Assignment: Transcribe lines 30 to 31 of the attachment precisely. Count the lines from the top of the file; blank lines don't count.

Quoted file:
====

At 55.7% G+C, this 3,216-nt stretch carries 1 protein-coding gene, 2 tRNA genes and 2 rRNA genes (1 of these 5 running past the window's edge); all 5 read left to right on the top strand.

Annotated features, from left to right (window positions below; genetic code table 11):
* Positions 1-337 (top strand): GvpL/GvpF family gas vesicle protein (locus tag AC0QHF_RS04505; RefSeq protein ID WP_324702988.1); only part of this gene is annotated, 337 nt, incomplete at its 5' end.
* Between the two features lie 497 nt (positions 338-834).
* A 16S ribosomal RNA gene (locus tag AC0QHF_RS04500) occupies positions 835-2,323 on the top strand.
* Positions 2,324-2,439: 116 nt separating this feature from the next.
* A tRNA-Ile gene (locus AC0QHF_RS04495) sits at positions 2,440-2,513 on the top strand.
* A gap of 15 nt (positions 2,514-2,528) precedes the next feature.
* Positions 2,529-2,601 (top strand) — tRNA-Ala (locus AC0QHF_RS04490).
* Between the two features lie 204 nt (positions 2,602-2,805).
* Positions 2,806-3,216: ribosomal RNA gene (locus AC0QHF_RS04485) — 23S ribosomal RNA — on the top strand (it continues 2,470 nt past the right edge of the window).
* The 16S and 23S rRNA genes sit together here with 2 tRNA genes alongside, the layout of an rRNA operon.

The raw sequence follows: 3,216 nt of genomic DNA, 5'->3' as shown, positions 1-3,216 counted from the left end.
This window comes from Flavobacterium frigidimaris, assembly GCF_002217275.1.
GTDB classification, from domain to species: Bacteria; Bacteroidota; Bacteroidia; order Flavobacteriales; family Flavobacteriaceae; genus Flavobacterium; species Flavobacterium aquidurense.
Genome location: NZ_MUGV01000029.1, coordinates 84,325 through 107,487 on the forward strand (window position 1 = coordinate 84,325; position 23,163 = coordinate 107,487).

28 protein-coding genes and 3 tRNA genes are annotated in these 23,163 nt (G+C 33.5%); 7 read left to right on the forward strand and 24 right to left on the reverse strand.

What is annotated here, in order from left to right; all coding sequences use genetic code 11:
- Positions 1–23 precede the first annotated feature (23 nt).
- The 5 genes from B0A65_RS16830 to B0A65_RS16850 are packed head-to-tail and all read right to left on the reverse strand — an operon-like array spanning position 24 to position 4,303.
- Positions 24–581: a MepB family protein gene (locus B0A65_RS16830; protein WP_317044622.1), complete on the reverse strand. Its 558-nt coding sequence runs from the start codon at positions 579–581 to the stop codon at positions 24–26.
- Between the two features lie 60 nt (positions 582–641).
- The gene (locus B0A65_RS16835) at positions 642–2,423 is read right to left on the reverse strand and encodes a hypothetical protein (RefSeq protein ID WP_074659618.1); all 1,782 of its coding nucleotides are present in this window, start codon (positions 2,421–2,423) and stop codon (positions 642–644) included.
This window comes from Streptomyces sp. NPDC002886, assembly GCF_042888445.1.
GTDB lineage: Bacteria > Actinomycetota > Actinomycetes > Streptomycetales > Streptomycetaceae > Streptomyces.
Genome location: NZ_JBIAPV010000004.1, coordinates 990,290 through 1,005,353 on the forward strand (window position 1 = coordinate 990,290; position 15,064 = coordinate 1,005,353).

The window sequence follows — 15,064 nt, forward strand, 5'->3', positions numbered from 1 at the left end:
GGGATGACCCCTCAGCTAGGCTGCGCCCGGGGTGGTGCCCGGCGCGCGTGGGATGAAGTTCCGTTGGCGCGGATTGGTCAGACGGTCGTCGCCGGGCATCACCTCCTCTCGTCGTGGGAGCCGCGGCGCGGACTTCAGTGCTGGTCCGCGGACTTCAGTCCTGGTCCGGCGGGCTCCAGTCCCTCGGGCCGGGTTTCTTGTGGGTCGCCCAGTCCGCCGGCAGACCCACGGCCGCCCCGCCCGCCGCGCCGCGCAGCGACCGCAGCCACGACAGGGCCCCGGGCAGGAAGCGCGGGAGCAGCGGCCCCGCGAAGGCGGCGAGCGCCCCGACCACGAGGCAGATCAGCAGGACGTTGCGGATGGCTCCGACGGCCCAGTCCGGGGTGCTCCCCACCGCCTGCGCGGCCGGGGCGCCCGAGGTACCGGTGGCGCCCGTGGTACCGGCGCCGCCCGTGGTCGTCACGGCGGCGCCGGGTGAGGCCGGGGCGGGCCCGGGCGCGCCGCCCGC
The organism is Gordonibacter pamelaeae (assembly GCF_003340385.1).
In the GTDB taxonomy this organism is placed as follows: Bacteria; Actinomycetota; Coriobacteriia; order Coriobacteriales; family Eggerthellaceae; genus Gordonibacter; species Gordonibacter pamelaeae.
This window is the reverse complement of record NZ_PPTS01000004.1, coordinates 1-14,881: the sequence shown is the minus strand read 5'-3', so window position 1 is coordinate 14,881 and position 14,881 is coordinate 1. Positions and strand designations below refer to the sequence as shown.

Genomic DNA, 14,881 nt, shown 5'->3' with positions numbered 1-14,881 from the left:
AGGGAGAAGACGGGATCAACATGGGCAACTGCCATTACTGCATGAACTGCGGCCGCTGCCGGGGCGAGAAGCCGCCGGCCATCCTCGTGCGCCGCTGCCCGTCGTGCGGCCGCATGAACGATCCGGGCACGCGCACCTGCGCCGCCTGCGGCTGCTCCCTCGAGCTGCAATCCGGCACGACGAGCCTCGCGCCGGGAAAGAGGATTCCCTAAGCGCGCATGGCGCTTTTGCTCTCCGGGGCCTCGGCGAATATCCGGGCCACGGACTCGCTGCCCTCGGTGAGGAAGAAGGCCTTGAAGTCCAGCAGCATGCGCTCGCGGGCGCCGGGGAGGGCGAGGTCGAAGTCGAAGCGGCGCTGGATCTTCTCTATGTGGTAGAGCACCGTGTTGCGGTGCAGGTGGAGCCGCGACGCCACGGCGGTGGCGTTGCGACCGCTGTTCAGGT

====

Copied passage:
In the GTDB taxonomy this organism is placed as follows: Bacteria; Actinomycetota; Coriobacteriia; order Coriobacteriales; family Eggerthellaceae; genus Gordonibacter; species Gordonibacter pamelaeae.
This window is the reverse complement of record NZ_PPTS01000004.1, coordinates 1-14,881: the sequence shown is the minus strand read 5'-3', so window position 1 is coordinate 14,881 and position 14,881 is coordinate 1. Positions and strand designations below refer to the sequence as shown.